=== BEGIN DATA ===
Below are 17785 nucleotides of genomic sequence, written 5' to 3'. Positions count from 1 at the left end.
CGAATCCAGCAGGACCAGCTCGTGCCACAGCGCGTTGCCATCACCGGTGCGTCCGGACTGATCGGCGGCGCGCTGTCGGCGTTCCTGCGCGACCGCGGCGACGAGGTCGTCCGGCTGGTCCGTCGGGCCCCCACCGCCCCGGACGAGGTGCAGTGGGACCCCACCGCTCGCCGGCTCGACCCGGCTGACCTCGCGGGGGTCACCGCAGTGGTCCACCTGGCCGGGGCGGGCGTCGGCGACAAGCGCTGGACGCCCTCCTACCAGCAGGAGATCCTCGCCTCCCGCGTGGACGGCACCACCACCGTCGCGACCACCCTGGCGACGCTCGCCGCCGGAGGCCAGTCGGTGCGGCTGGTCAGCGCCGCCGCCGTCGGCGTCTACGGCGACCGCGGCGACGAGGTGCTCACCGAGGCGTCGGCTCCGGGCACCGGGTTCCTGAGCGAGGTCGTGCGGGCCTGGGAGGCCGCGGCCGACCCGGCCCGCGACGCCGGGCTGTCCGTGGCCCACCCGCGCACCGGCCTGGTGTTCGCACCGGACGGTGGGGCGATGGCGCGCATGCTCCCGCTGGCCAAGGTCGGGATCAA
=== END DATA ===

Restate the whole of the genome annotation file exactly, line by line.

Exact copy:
Below are 17785 nucleotides of genomic sequence, written 5' to 3'. Positions count from 1 at the left end.
CGAATCCAGCAGGACCAGCTCGTGCCACAGCGCGTTGCCATCACCGGTGCGTCCGGACTGATCGGCGGCGCGCTGTCGGCGTTCCTGCGCGACCGCGGCGACGAGGTCGTCCGGCTGGTCCGTCGGGCCCCCACCGCCCCGGACGAGGTGCAGTGGGACCCCACCGCTCGCCGGCTCGACCCGGCTGACCTCGCGGGGGTCACCGCAGTGGTCCACCTGGCCGGGGCGGGCGTCGGCGACAAGCGCTGGACGCCCTCCTACCAGCAGGAGATCCTCGCCTCCCGCGTGGACGGCACCACCACCGTCGCGACCACCCTGGCGACGCTCGCCGCCGGAGGCCAGTCGGTGCGGCTGGTCAGCGCCGCCGCCGTCGGCGTCTACGGCGACCGCGGCGACGAGGTGCTCACCGAGGCGTCGGCTCCGGGCACCGGGTTCCTGAGCGAGGTCGTGCGGGCCTGGGAGGCCGCGGCCGACCCGGCCCGCGACGCCGGGCTGTCCGTGGCCCACCCGCGCACCGGCCTGGTGTTCGCACCGGACGGTGGGGCGATGGCGCGCATGCTCCCGCTGGCCAAGGTCGGGATCAA